AG Cooper wants out-of-state polluters to stop dirtying NC air
Release date: 3/17/2004
Cooper files 126 petition with EPA to make power plants in 13 states cut emissions
Charlotte: Attorney General Roy Cooper today asked the U.S. Environmental Protection Agency to stop sources of pollution in thirteen other states that are hurting air quality in North Carolina.
“Dirty air can choke our lungs and our economy,” said Cooper. “We must act now to protect the health of North Carolina’s people and environment, as well as industries like farming and tourism that are critical to our state.”
Cooper today filed a petition under Section 126 of the Clean Air Act, asking the federal government to force coal fired power plants in thirteen other states to cut down on pollution they are contributing to North Carolina. The plants identified in the petition are located in Alabama, Georgia, Illinois, Indiana, Kentucky, Maryland, Michigan, Ohio, Pennsylvania, South Carolina, Tennessee, Virginia and West Virginia.
Cooper asserts that these out-of-state polluters are interfering with North Carolina’s ability to meet national air quality standards despite the state’s success at cleaning up in-state pollution under its Clean Smokestacks law. He had previously written to attorneys general in the thirteen states named today to alert them to North Carolina’s plan to prepare a 126 petition. In his letters, Cooper also encouraged them to consider the state’s Clean Smokestacks Act as a model to cut down on dirty air produced in their states.
According to the petition filed today, air quality in many parts of the state as measured by the Department of Environment and Natural Resources’ Division of Air Quality at times either fails to meet the national standards or has difficulty meeting them. The air quality in parts of North Carolina fails to meet the national standards, as indicated by monitors in Alexander, Caswell, Catawba, Cumberland, Davidson, Davie, Durham, Edgecombe, Forsyth, Franklin, Granville, Guilford, Haywood, Johnston, Lincoln, Mecklenburg, Person, Randolph, Rockingham, Rowan, Union, and Wake, Counties. Air quality in many other counties is just below the standard, raising concerns about whether the standard can be maintained.
The EPA must now determine whether the power plants named in the petition are significantly contributing to North Carolina’s difficulty in meeting or maintaining clean air standards for particulate matter and ozone. These pollutants are formed mostly from sulfur dioxide (SO2) and oxides of nitrogen (NOx) produced mainly by coal fired electric power plants. If the EPA determines that these power plants are unlawfully contributing to dirty air found in North Carolina, the plants would be required to make steep reductions in their emissions of these harmful pollutants.
Data indicate that power plants in Georgia, Maryland, South Carolina, Tennessee and Virginia contribute significant air pollution to North Carolina in the form of ozone; plants in all of the states listed in the petition except Maryland contribute significant particulate matter.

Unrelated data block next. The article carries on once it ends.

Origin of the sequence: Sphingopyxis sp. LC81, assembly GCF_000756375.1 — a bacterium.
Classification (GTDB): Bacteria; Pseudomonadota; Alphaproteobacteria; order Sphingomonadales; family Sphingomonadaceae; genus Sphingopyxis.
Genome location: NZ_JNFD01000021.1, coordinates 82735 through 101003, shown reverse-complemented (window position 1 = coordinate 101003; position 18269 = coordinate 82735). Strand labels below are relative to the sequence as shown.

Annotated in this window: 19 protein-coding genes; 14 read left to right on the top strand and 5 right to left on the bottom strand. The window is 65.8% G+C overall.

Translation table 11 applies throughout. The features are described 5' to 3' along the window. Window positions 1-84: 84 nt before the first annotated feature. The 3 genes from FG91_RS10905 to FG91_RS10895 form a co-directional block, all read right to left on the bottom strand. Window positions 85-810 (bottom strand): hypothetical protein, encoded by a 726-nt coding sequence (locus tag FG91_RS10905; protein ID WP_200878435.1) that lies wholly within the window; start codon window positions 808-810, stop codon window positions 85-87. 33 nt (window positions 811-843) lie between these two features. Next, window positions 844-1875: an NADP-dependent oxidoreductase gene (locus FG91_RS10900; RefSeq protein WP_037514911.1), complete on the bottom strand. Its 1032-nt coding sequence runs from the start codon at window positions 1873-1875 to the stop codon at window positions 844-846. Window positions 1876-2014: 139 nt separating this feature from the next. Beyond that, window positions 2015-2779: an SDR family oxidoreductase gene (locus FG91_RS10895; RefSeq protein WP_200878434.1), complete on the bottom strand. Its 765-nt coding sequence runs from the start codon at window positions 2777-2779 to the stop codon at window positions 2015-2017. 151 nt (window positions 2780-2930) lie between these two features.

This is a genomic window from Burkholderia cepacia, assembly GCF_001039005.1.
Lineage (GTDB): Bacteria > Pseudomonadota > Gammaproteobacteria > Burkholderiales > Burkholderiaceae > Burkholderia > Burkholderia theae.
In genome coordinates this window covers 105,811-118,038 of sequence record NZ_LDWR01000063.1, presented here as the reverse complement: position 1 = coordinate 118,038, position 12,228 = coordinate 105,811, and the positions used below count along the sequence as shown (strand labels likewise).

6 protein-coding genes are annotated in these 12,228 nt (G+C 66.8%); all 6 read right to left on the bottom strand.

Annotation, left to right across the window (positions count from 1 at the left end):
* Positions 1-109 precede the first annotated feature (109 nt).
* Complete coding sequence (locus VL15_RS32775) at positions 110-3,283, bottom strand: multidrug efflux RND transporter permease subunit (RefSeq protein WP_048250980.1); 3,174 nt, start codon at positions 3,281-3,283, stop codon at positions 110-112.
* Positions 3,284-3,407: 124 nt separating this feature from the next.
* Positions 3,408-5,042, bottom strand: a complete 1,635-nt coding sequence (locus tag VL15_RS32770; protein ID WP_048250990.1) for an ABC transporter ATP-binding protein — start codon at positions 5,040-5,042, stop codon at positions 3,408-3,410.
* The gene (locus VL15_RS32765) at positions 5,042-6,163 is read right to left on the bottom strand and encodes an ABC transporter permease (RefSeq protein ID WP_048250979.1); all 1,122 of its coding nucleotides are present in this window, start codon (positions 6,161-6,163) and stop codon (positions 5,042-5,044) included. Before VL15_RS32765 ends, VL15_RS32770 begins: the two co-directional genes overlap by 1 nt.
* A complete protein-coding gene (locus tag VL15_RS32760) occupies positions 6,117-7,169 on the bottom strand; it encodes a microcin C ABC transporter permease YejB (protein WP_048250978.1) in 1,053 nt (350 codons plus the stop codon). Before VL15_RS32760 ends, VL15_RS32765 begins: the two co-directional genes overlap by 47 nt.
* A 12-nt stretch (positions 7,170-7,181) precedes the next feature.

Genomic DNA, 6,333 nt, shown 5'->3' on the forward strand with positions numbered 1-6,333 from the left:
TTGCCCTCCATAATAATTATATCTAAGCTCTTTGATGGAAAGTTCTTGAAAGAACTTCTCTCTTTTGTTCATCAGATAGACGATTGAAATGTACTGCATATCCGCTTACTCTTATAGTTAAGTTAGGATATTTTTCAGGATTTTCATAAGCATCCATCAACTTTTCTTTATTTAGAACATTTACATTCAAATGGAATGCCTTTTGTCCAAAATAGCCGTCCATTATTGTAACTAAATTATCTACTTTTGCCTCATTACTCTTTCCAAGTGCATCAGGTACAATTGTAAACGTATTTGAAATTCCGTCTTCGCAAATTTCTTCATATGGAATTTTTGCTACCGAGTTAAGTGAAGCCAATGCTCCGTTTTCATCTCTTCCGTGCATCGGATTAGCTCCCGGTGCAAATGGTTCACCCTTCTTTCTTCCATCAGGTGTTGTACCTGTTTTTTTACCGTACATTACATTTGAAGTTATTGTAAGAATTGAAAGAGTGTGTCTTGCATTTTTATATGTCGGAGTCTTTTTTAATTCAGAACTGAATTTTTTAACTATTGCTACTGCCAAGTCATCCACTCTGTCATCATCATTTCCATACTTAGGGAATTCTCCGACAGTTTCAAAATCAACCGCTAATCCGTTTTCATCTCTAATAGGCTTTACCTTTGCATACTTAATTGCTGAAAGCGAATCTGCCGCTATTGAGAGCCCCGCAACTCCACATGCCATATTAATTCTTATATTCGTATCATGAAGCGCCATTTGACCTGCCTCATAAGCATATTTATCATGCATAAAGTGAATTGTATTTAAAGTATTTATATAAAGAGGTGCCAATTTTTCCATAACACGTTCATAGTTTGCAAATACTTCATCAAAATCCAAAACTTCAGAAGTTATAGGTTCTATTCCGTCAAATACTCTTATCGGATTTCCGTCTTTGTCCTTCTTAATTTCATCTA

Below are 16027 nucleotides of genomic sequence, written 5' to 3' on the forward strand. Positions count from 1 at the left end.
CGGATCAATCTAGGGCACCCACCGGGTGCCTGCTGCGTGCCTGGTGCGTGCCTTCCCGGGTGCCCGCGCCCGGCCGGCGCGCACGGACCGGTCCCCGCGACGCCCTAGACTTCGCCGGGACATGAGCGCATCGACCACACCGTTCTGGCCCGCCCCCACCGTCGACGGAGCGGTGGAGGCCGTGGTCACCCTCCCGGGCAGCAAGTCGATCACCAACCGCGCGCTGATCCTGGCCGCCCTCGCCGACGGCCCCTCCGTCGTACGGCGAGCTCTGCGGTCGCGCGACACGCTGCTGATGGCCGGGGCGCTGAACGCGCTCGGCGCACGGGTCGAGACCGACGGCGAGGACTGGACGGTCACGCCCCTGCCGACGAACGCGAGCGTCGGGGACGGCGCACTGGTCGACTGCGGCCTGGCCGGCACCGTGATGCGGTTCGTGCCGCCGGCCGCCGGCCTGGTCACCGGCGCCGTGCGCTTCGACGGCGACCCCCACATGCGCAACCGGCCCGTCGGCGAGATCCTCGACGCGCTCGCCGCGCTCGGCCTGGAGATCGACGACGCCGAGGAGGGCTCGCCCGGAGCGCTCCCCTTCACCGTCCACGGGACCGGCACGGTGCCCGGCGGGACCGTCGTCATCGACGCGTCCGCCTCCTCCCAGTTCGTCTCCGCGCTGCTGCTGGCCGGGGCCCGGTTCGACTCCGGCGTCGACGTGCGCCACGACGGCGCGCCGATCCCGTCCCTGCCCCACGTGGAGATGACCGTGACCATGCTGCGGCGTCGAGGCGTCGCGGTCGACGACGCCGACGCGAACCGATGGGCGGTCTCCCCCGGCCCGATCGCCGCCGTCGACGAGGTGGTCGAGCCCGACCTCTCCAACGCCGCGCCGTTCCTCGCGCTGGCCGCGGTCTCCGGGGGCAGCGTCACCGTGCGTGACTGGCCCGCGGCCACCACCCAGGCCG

These pollutants in the air degrade our water and soil, damage farmers’ crops and hurt the state’s forests, rivers and lakes. In addition, they cause haze and reduce visibility, especially in the North Carolina mountains where vistas are an important draw for the state’s $12 billion-a-year tourism industry.
Dirty air also costs people and businesses in increased doctor and hospital visits, higher health insurance costs and lost productivity due to illness. Unhealthy levels of airborne ozone and particulate matter are known to cause coughing and shortness of breath, to aggravate asthma, chronic bronchitis, heart disease and emphysema, and to heighten the risk of early death. Senior citizens, children and anyone suffering from heart and lung diseases are particularly at risk.
Approved by the N.C. General Assembly and Governor Easley in June 2002, North Carolina’s Clean Smokestacks Act is expected to lead to fewer cases of lung disease and asthma, less smog and acid rain, and lower mercury levels in the state’s lakes and rivers. The law requires the state’s 14 largest coal-fired power plants to reduce harmful emissions of nitrogen oxides and sulfur dioxide by more than 70% from 1998 levels. Duke Energy and Progress Energy, operators of the plants, agreed to freeze electricity costs for five years to cover the costs of the clean up.
North Carolina’s law is stricter than federal restrictions on power plant emissions. The federal approach relies on a cap and trade system that allows utilities to buy and sell pollution credits. States upwind of North Carolina may currently follow these federal guidelines, but Cooper believes that the Clean Air Act itself requires them to do more to reduce pollution that is dirtying North Carolina’s air.
“We’ve taken steps to cut down on the pollution we produce here in North Carolina, but dirty air doesn’t respect state borders,” said Cooper. “Since we can’t stop air pollution at the state line, we want to cut it at the source.”